By Robert Hof for Forbes
With information technology budgets in falling, it looks for all the world like tech’s mainstay markets — computing hardware, software and networking gear — are irrevocably headed for irrelevance.
Even Martin Casado, who cofounded the networking software startup Nicira Networks in 2009 before selling to VMware VMW +0.08% in 2012 for $1.3 billion and becoming general manager of its networking and security portfolio, was “caught in this malaise for awhile,” he said last week at the OpenStack Days conference today in Mountain View, Calif. But not anymore, Casado, now a general partner at the venture capital firm Andreessen Horowitz, told the audience of software engineers, executives and tech infrastructure startups. Instead, he declared, “We’re at the cusp of one of the biggest renaissances in infrastructure.”
For one thing, he thinks the $220 billion market for public cloud services and software-as-a-service has lots of opportunity to take share from incumbents from Hewlett-Packard HPQ -0.14% Enterprise and Cisco Systems CSCO -0.29% toOracle ORCL -0.46% in the much larger $4 billion IT market.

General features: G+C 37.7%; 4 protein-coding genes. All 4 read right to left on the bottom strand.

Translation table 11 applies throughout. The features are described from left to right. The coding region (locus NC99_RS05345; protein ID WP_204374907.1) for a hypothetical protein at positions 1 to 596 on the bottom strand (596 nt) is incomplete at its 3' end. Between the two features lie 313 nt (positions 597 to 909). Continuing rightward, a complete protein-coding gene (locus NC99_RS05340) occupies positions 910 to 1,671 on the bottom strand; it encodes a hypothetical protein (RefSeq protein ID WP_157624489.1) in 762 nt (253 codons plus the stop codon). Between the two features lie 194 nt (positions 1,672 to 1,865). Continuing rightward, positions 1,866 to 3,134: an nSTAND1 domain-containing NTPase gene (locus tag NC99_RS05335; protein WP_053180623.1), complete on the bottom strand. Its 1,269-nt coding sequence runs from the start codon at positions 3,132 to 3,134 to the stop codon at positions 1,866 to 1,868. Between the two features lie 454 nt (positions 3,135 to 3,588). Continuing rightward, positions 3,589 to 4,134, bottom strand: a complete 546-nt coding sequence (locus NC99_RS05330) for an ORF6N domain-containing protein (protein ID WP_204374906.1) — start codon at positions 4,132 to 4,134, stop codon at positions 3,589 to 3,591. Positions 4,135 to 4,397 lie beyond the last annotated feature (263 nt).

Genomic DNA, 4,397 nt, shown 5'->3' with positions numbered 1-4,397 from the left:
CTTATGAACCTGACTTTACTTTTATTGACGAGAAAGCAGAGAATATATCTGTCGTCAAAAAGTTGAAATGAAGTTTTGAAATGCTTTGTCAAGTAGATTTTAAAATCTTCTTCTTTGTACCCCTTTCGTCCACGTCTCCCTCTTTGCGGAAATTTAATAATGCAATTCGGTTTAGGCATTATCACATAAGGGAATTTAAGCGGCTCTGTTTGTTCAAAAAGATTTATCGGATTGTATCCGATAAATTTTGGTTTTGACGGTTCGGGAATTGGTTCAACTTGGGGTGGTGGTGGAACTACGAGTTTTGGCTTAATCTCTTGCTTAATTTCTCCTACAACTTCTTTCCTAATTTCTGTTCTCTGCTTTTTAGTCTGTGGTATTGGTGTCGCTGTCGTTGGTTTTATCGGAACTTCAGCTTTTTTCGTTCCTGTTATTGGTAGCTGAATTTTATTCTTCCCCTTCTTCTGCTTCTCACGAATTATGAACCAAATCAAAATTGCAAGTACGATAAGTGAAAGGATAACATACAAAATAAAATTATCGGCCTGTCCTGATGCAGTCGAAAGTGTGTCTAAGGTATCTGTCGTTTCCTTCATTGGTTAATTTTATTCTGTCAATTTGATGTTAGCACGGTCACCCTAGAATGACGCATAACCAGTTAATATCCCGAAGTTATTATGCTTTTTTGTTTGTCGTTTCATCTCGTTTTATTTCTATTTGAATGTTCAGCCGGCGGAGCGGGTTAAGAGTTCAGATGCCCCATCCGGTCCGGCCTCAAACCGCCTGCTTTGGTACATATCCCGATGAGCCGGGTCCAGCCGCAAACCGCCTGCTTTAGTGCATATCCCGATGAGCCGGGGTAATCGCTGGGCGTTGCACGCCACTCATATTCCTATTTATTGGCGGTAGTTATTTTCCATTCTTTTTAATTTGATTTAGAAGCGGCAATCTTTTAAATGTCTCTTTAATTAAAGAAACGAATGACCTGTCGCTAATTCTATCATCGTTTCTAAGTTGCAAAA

What’s more, software itself can now be delivered as a service, avoiding the need to sell software packages and licenses to companies for them to install on computers on their own premises. That procurement process traditionally has taken much longer. Software delivered as a service has enabled the creation of a wide range of companies, from Amazon Web Services to GitHub to Databricks.